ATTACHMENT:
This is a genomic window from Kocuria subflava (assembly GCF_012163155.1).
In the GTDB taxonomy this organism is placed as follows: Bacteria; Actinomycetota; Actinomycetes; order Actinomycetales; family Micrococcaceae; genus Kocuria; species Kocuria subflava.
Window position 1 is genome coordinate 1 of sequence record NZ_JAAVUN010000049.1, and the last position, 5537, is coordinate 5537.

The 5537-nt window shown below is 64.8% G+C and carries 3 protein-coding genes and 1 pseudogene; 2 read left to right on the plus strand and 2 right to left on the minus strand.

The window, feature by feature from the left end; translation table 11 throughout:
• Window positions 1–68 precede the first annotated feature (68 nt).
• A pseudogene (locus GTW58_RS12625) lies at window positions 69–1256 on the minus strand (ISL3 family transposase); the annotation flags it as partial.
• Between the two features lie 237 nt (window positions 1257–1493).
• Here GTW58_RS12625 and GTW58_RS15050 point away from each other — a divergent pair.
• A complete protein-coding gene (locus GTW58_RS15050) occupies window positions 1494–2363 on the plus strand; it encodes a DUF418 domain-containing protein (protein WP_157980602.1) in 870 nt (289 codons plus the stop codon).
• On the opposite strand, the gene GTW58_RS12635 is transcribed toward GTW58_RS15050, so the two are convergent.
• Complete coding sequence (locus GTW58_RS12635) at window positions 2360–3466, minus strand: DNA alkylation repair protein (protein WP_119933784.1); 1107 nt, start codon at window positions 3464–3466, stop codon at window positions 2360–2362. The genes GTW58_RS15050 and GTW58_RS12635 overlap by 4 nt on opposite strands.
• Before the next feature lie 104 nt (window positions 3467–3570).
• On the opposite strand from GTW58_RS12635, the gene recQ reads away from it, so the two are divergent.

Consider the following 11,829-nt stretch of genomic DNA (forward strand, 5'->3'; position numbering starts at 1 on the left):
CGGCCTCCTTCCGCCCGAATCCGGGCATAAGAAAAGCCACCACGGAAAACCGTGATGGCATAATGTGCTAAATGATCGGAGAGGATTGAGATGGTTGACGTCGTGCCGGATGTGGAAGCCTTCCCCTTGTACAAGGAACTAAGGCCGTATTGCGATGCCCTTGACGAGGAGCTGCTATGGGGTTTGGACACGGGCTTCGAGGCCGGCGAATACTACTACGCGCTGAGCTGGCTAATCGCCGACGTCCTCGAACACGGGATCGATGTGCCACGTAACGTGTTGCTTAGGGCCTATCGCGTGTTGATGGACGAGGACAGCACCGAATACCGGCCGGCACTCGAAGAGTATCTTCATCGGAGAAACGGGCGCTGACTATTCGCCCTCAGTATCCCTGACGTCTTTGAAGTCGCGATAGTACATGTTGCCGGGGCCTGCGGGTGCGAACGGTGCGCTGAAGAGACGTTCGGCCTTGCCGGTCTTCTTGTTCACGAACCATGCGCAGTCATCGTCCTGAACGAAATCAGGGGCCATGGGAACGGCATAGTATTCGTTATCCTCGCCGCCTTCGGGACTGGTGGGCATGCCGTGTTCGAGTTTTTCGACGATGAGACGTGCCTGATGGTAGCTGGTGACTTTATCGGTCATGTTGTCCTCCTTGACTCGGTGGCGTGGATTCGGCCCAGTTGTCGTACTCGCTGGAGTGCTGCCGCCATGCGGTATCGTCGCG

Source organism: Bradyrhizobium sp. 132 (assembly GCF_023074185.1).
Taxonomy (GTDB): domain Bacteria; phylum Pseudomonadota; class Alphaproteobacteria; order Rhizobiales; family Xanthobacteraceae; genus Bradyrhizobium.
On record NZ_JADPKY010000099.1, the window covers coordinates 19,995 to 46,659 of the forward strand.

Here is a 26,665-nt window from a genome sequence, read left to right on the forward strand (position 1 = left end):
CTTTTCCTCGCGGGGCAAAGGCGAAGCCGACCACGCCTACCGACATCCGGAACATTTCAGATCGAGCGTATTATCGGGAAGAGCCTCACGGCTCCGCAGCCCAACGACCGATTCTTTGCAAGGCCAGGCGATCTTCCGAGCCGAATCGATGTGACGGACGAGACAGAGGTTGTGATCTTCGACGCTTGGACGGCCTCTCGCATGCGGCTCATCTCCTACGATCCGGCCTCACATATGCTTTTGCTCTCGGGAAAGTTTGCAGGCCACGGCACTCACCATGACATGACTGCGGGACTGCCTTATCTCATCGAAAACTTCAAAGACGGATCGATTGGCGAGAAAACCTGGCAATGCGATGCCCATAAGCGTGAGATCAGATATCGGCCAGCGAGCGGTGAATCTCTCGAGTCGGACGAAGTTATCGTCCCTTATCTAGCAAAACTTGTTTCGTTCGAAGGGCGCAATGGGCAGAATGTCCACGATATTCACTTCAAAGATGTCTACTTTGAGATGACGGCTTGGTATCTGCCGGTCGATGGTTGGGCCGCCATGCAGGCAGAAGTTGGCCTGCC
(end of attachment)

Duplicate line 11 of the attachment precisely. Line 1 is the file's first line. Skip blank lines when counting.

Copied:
• On the opposite strand, the gene GTW58_RS12635 is transcribed toward GTW58_RS15050, so the two are convergent.